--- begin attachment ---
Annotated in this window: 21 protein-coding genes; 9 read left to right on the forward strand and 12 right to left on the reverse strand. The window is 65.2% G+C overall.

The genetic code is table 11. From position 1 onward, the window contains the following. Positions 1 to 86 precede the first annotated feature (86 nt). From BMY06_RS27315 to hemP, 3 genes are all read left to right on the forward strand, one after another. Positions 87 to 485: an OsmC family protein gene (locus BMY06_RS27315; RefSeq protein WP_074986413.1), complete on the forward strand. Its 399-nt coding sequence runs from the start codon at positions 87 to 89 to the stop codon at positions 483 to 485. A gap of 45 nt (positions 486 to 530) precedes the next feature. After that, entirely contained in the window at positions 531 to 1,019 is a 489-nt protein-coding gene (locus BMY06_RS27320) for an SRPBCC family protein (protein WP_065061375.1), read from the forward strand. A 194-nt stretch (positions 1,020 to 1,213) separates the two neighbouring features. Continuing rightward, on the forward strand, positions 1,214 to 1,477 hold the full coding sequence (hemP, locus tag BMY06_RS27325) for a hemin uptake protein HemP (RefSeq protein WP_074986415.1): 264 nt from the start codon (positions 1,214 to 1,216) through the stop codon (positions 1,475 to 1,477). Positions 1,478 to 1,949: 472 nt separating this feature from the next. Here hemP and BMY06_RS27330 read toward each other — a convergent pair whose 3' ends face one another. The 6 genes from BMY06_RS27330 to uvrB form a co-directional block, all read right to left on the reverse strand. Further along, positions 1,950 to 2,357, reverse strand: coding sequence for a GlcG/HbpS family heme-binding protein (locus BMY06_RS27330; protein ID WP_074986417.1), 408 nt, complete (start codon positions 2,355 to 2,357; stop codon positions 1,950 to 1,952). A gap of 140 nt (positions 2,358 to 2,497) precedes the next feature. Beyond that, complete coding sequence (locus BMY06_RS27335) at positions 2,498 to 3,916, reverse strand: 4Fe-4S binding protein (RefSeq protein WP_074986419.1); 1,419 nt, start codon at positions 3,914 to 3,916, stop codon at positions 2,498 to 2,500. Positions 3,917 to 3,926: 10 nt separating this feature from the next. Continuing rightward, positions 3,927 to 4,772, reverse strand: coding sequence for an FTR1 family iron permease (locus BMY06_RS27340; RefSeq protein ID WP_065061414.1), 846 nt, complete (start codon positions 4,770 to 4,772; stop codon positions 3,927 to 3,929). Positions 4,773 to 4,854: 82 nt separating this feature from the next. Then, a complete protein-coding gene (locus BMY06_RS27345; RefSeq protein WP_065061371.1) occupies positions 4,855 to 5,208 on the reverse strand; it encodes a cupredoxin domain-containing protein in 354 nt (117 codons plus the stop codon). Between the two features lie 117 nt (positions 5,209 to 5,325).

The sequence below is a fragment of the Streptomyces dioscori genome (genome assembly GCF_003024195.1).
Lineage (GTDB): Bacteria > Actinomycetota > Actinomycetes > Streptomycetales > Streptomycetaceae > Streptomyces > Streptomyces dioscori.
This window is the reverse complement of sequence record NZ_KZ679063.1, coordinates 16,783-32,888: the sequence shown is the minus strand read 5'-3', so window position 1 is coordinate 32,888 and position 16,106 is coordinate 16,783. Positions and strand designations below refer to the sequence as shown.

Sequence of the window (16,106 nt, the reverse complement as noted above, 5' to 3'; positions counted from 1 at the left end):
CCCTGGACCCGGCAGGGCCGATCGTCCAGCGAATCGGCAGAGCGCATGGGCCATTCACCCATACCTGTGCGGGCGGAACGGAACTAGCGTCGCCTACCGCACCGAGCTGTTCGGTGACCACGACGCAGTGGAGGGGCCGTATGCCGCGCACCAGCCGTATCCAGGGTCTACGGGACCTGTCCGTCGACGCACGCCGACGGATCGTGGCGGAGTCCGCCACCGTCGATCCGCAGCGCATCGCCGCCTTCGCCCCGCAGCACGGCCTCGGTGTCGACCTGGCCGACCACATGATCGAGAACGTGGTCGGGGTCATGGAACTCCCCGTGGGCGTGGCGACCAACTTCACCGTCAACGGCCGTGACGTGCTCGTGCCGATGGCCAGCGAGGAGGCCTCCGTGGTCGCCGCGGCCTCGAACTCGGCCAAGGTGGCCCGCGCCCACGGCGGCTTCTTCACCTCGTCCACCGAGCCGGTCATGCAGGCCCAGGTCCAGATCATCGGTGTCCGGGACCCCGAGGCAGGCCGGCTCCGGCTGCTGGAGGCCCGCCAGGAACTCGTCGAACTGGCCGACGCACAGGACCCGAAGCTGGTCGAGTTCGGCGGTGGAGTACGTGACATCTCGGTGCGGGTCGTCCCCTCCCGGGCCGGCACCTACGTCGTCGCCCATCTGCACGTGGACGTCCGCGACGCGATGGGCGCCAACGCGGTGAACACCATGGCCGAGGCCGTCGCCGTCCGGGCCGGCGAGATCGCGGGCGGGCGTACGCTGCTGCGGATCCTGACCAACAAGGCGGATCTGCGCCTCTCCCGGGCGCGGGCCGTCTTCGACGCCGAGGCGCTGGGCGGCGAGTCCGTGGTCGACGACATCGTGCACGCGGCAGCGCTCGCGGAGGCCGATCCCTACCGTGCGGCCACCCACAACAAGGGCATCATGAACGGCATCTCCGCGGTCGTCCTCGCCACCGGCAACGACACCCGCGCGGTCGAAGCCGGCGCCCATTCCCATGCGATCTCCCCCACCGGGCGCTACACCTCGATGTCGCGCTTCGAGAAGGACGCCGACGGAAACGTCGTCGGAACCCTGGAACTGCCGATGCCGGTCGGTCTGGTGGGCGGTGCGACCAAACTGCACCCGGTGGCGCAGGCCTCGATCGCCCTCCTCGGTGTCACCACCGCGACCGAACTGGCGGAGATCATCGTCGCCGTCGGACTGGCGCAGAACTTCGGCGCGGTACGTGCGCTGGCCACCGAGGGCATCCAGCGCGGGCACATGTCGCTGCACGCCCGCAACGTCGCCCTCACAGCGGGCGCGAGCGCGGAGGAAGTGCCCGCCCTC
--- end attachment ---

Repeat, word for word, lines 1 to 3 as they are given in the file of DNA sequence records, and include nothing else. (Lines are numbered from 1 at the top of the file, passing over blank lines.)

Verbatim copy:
Annotated in this window: 21 protein-coding genes; 9 read left to right on the forward strand and 12 right to left on the reverse strand. The window is 65.2% G+C overall.

The genetic code is table 11. From position 1 onward, the window contains the following. Positions 1 to 86 precede the first annotated feature (86 nt). From BMY06_RS27315 to hemP, 3 genes are all read left to right on the forward strand, one after another. Positions 87 to 485: an OsmC family protein gene (locus BMY06_RS27315; RefSeq protein WP_074986413.1), complete on the forward strand. Its 399-nt coding sequence runs from the start codon at positions 87 to 89 to the stop codon at positions 483 to 485. A gap of 45 nt (positions 486 to 530) precedes the next feature. After that, entirely contained in the window at positions 531 to 1,019 is a 489-nt protein-coding gene (locus BMY06_RS27320) for an SRPBCC family protein (protein WP_065061375.1), read from the forward strand. A 194-nt stretch (positions 1,020 to 1,213) separates the two neighbouring features. Continuing rightward, on the forward strand, positions 1,214 to 1,477 hold the full coding sequence (hemP, locus tag BMY06_RS27325) for a hemin uptake protein HemP (RefSeq protein WP_074986415.1): 264 nt from the start codon (positions 1,214 to 1,216) through the stop codon (positions 1,475 to 1,477). Positions 1,478 to 1,949: 472 nt separating this feature from the next. Here hemP and BMY06_RS27330 read toward each other — a convergent pair whose 3' ends face one another. The 6 genes from BMY06_RS27330 to uvrB form a co-directional block, all read right to left on the reverse strand. Further along, positions 1,950 to 2,357, reverse strand: coding sequence for a GlcG/HbpS family heme-binding protein (locus BMY06_RS27330; protein ID WP_074986417.1), 408 nt, complete (start codon positions 2,355 to 2,357; stop codon positions 1,950 to 1,952). A gap of 140 nt (positions 2,358 to 2,497) precedes the next feature. Beyond that, complete coding sequence (locus BMY06_RS27335) at positions 2,498 to 3,916, reverse strand: 4Fe-4S binding protein (RefSeq protein WP_074986419.1); 1,419 nt, start codon at positions 3,914 to 3,916, stop codon at positions 2,498 to 2,500. Positions 3,917 to 3,926: 10 nt separating this feature from the next. Continuing rightward, positions 3,927 to 4,772, reverse strand: coding sequence for an FTR1 family iron permease (locus BMY06_RS27340; RefSeq protein ID WP_065061414.1), 846 nt, complete (start codon positions 4,770 to 4,772; stop codon positions 3,927 to 3,929). Positions 4,773 to 4,854: 82 nt separating this feature from the next. Then, a complete protein-coding gene (locus BMY06_RS27345; RefSeq protein WP_065061371.1) occupies positions 4,855 to 5,208 on the reverse strand; it encodes a cupredoxin domain-containing protein in 354 nt (117 codons plus the stop codon). Between the two features lie 117 nt (positions 5,209 to 5,325).

The sequence below is a fragment of the Streptomyces dioscori genome (genome assembly GCF_003024195.1).